Roland Emmerich, aiming to promote his film Anonymous, has now come up with a video giving 10 reasons why he believes that Shakespeare wasn’t Shakespeare. I’ve been trying to ignore the hype over this film, but I couldn’t resist answering these. If however you’re bored by the whole thing, look away now.
1. Not a single manuscript in Shakespeare’s hand has ever been found. Why are none of his letters home still around?
You might just as well ask why there are no manuscripts of Marlowe’s plays, or why so few personal letters from 400 years ago have survived. The actor Edward Alleyn went on tour and wrote a lovely letter to his young wife that still exists, but any survival is a rarity.
2. Shakespeare’s parents were illiterate, and his daughters couldn’t read or write.
Unfortunately the ability to read doesn’t leave any mark on the historical record, so we don’t know if any of Shakespeare’s family could read. As for writing, John Shakespeare used a mark rather than a signature on documents, but there are records of people who could write putting the sign of the cross on documents. So we just don’t know, but for the record Emmerich is wrong about Susanna as one of her signatures has survived. What does this argument have to do with Shakespeare’s ability to write the plays?
3. Shakespeare writes obsessively about the aristocracy. Ben Jonson’s plays reflect the social class he came from, whereas Shakespeare mocks the lower classes by giving them names like Dull and Mistress Overdone. Would he be a traitor to his class?
Shakespeare wrote plays to be popular. Has Mr Emmerich never noticed the media’s interest in the current Royal Family? This only exists because the public are interested in those who rule them. For the class argument to work Jonson shouldn’t give any of his lower class characters funny names, yes? Pity then about Ferret, Nick Stuff, Trundle and Staggers in The New Inn for one. And Shakespeare often gives humble characters like the soldiers in Henry V’s army dignfied names, like Michael Williams, John Bates and Alexander Court. The names are for comic effect, Mr Emmerich. Marlowe, the son of a cobbler, wrote a play about the monarchy called Edward II, and there were several plays on the subject of Richard III, not just Shakespeare’s.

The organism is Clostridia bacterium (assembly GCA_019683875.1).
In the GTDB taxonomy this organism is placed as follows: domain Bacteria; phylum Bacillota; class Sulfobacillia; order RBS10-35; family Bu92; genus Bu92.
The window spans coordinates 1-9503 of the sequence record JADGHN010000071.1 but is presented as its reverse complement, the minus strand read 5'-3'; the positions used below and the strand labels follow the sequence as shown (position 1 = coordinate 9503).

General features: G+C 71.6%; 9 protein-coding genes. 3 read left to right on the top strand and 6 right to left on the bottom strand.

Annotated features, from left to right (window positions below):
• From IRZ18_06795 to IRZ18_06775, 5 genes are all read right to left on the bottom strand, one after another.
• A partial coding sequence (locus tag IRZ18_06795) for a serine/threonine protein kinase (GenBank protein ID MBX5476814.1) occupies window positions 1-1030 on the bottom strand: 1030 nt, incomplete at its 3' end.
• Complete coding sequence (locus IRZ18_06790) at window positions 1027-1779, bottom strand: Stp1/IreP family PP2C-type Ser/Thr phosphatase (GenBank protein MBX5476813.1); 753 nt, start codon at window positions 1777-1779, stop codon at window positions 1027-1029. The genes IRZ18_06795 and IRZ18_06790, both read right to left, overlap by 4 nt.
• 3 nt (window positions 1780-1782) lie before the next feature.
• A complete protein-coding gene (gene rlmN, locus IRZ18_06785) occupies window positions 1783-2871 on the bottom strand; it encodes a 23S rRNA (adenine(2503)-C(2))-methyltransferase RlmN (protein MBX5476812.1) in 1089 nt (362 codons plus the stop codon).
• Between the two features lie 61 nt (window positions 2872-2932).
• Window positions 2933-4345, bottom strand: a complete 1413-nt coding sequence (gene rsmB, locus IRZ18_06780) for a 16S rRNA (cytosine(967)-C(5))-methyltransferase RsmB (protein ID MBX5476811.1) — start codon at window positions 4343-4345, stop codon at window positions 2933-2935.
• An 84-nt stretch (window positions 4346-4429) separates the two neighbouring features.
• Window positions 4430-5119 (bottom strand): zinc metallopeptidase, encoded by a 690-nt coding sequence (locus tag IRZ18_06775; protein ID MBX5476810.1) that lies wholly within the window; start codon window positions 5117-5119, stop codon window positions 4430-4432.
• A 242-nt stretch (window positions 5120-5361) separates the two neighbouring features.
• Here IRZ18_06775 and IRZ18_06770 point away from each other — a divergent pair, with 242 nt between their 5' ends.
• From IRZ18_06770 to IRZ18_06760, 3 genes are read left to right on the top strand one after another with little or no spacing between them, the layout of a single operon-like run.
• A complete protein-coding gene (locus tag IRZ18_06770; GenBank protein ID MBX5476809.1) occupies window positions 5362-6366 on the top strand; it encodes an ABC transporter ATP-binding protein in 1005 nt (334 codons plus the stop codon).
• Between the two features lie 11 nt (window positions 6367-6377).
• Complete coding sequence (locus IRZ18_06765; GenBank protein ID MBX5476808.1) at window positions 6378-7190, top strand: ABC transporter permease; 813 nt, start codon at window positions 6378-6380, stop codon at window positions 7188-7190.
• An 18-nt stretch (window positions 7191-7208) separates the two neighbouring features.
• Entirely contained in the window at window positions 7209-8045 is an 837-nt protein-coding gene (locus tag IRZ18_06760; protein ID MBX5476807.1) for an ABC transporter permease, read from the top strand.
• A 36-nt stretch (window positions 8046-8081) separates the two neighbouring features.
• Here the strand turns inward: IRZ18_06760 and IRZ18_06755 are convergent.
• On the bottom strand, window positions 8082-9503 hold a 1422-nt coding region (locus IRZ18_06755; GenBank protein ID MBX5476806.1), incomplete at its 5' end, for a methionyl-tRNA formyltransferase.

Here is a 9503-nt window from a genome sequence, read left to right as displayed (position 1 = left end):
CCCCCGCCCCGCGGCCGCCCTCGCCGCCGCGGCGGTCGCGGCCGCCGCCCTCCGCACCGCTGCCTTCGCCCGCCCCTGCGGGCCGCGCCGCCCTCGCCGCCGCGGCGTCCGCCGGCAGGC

The few authenticated signatures are all on legal documents. Three on the will written a month before he died, the others on legal documents where space was cramped. Part of the manuscript of the play Sir Thomas More (see left) may well be in Shakespeare’s handwriting, but its authenticity is still in doubt: academics don’t agree. Incidentally Marlowe’s only signature is the sole surviving example of his handwriting, and it’s spelt Marley. So Marlowe couldn’t spell his name either!
5. Shakespeare’s plays and poems don’t reflect his own life, unlike Ben Jonson who wrote a poem on the death of his son and John Lennon who wrote a song about his mother.
This is the “writers write about their own lives” argument. Has Mr Emmerich never heard of imagination? Where does he think Mary Shelley got Frankenstein from, let alone the screenwriters for Godzilla and Independence Day, both films he directed.
6. There’s no record of Shakespeare going to school, but the writer knew subjects like medicine, law, astrology, and he had a huge vocabulary.
There’s no record of any boy attending the Grammar School in Stratford until 1740, although the names of the schoolmasters and their rate of pay are known. Several Stratford boys of Shakespeare’s age acquired a good education: Richard Field became a printer in London, and William Smith, the son of a mercer, went to Oxford. As for all that knowledge, why shouldn’t a young man with an enquiring mind learn an awful lot about these subjects between the ages of 18 and 25? On vocabulary, the English language was expanding all the time, and Shakespeare himself coined several thousand new words.